Brushing aside concerns about a drop in paid click rates and sliding past estimates, Google posted results Thursday showing not only that it remains king of the online advertising space but that it can continue to grow sales and profits in uncertain economic times.
Revenue at the search giant rose 42 percent year-over-year to US$5.2 billion in the first quarter, while net income increased 8 percent to $1.31 billion. Net revenue, which subtracts traffic acquisition costs, came in at $3.7 billion, ahead of the $3.6 billion called for by analysts.
Google shares skyrocketed by more than 17 percent — a gain of nearly $80 per share — in morning trading Friday to $529.29, which marks the largest one-day bump since the company went public in 2004. Google shares remain well below their all-time high of $747, however.
Improving the Quality of Paid Listings
Google reported under a cloud of concern that paid clicks would be down or flat from a year ago. Instead, the search giant said the number of clicks on its search advertisements was up 20 percent from a year ago and 4 percent from the fourth quarter.
That still represents a slower growth rate than at some points in the company’s growth, but CEO Eric Schmidt said Google has also focused on improving the quality of paid listings, an effort that helps increase the value of each click.
“Paid click growth on Google.com in the U.S. remains healthy, and other markets are showing strong growth as well,” added CFO George Reyes.
Figuring the Forecasts
The good news for Google on paid clicks was bad news for Web traffic measurement and tracking company comScore, which had released a report the day before Google’s earnings suggesting that the number of paid clicks would be up less than 2 percent. Such a trend would have been a major worry for Google given it still gets the bulk of its revenue from paid search.
“Paid click growth has been much higher than has been speculated by third parties,” commented Schmidt.
comScore shares were down more than 8 percent in after-hours trading following Google’s release, but in regular trading Friday had regained most of their early losses to be down less than 1 percent.
comScore CEO Magid Abraham addressed the discrepancy in a blog entry posted late Thursday, citing Google’s own improvement efforts and the impact of international growth among the reasons for the gap. “The evidence points to a counterintuitive trend caused by Google’s own program for improving the quality of paid listings.”
Paid click rates may not even be the best indicator of whether Google is being impacted by a recession, said Sterling Market Intelligence Founding Principal Greg Sterling, since there’s no cost to the consumer to click on paid links instead of organic results.
“If search volumes had declined or Google had been losing market, these concerns would have been more justified,” Sterling told the E-Commerce Times, noting that neither of those things is true.
A “herd mentality” and a growing vein of anti-Google sentiment and desire to see it brought down to the level of other companies facing economic realities may have helped lead to the notion that Google would disappoint — an atmosphere that ironically may have helped Google by creating lower expectations that it smashed with its results.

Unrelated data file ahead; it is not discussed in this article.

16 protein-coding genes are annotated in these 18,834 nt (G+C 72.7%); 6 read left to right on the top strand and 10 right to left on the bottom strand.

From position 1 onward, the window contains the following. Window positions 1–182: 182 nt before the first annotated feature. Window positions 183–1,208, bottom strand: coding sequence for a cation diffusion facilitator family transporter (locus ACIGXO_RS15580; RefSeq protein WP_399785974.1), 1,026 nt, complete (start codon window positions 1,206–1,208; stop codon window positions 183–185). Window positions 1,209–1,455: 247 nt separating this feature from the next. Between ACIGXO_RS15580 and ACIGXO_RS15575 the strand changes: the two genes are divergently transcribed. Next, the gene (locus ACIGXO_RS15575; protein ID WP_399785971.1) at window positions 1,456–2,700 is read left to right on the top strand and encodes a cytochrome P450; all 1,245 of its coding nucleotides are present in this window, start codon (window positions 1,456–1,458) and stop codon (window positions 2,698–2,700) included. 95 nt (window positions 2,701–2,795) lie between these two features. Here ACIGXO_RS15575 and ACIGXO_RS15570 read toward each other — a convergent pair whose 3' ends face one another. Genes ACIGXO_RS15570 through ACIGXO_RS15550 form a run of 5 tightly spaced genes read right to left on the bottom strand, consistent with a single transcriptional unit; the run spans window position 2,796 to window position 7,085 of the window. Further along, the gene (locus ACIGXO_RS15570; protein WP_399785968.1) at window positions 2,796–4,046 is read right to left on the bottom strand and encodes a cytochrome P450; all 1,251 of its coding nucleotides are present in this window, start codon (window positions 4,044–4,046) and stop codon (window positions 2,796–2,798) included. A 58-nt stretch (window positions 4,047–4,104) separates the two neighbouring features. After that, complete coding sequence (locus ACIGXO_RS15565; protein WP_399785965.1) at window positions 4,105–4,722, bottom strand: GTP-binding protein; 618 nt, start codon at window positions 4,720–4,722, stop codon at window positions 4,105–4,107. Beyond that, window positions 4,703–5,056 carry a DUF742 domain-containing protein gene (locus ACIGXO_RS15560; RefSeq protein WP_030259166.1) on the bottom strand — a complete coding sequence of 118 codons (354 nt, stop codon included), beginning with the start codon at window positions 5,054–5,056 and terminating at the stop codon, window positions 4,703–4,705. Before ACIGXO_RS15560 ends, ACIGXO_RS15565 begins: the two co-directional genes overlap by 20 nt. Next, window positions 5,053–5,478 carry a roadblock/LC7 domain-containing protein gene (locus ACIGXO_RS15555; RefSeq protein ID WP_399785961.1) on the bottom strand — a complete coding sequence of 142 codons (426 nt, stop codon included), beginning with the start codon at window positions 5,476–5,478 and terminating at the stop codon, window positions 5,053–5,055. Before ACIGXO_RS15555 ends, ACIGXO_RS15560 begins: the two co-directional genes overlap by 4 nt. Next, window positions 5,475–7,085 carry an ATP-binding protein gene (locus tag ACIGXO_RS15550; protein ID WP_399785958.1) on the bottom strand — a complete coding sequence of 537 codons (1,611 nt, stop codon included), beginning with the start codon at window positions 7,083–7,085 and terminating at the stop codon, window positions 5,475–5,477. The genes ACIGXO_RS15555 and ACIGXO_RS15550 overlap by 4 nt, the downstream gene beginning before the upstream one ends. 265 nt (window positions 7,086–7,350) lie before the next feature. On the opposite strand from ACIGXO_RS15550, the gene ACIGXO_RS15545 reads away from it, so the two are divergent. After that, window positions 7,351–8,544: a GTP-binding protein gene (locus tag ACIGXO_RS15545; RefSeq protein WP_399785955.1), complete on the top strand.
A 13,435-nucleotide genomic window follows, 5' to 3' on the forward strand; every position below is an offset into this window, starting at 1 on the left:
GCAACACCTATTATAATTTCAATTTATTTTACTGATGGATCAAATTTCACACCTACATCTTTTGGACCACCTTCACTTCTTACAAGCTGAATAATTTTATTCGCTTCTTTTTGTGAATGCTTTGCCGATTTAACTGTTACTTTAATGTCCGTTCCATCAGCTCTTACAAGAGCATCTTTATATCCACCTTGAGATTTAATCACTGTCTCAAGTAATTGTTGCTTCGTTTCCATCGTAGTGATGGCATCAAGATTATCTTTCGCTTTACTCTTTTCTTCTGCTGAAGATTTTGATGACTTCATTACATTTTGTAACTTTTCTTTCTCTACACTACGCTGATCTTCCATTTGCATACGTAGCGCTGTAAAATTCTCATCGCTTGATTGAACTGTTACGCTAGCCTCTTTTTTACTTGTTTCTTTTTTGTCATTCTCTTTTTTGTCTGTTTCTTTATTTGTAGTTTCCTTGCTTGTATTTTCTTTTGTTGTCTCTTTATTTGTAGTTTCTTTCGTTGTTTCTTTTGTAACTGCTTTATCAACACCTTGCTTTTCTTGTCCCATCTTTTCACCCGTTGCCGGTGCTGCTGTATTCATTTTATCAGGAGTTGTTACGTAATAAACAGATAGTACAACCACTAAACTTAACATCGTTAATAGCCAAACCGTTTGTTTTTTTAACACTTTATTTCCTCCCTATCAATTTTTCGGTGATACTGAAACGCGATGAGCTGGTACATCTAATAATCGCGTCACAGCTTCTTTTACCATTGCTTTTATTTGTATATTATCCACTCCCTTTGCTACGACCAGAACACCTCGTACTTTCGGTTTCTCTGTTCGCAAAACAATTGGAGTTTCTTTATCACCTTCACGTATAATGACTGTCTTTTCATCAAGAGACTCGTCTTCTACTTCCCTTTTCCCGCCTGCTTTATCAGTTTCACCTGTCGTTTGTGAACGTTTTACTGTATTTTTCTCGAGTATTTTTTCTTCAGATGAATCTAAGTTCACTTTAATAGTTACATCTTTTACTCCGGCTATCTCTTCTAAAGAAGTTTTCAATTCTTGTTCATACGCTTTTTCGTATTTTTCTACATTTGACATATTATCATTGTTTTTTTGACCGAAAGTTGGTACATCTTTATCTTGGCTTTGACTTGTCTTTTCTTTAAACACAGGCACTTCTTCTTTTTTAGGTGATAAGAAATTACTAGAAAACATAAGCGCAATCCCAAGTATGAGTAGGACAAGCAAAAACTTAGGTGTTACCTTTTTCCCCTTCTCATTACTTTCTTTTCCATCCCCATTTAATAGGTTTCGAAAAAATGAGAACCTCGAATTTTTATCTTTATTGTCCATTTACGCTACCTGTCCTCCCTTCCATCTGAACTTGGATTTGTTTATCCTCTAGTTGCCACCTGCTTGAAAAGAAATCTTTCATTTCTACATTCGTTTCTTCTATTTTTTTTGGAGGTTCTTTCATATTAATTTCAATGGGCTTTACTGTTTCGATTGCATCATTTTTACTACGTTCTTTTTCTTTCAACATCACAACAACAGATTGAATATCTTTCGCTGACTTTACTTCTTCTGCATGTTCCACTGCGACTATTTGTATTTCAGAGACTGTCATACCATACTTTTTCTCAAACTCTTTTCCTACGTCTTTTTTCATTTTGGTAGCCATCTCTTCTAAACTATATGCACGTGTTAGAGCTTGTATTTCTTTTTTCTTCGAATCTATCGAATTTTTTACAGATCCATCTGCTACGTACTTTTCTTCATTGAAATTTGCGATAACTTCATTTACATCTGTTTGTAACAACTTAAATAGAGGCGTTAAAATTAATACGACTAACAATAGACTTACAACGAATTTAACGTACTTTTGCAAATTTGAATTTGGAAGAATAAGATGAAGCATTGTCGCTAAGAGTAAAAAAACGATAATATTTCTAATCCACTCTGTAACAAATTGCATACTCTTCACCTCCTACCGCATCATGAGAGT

Meanwhile, in Redmond …
Google’s unexpectedly strong quarter may ratchet up the heat on Microsoft, which is hoping to bring its effort to acquire Yahoo to a close soon, said Enderle Group Principal Analyst Rob Enderle.
“As long as that deal remains in flux — in other words, between acceptance and rejection — it is huge gift to Google and likely contributed significantly to Google’s strong showing,” he told the E-Commerce Times. “Google loses if this deal settles because their benefit from both Microsoft and Yahoo being in flux is so great. Yahoo is truly stuck in the middle, and I don’t actually know how they are going to come out of this, regardless of which way they go, without taking significant damage at this point. However, were Microsoft to walk away, I think the damage would be catastrophic to their valuation.”
Schmidt briefly addressed Yahoo during his company’s conference call, saying Google is “very excited” to be working on a two-week test of its search ads with Yahoo, which published reports say could lead to a full-fledged outsourcing deal. “I don’t think it’s really appropriate to speculate beyond that, but it’s nice to be working with Yahoo and we like them very much.”
Like fellow tech heavyweights IBM and Intel, which buoyed the sector with strong reports earlier this week, Google benefited from overseas strength as well. In fact, Schmidt noted that Google’s overseas revenue accounted for more than half of the total for the first time.
“Google is a money machine,” Enderle said. “They risk some cost creep as they move to cloud computing and bring out Android, but their revenue source is so strong that I doubt this will hurt them much. A bigger long-term risk is any industry adjustment to how online advertising is valued.”
Google hopes to address any long-term changes in the industry with a three-pronged approach consisting of its strength in search, a broader reach on advertising and a growing family of applications.
The quarter was the first to include any DoubleClick results, though Reyes said the impact was muted by the fact that the deal closed about three weeks before the quarter came to a close. Google continues to work on the integration of the interactive advertising agency, a process that will include more layoffs over time, with as many as 15 percent of the 1,500 employees acquired in the deal to be let go, he added.
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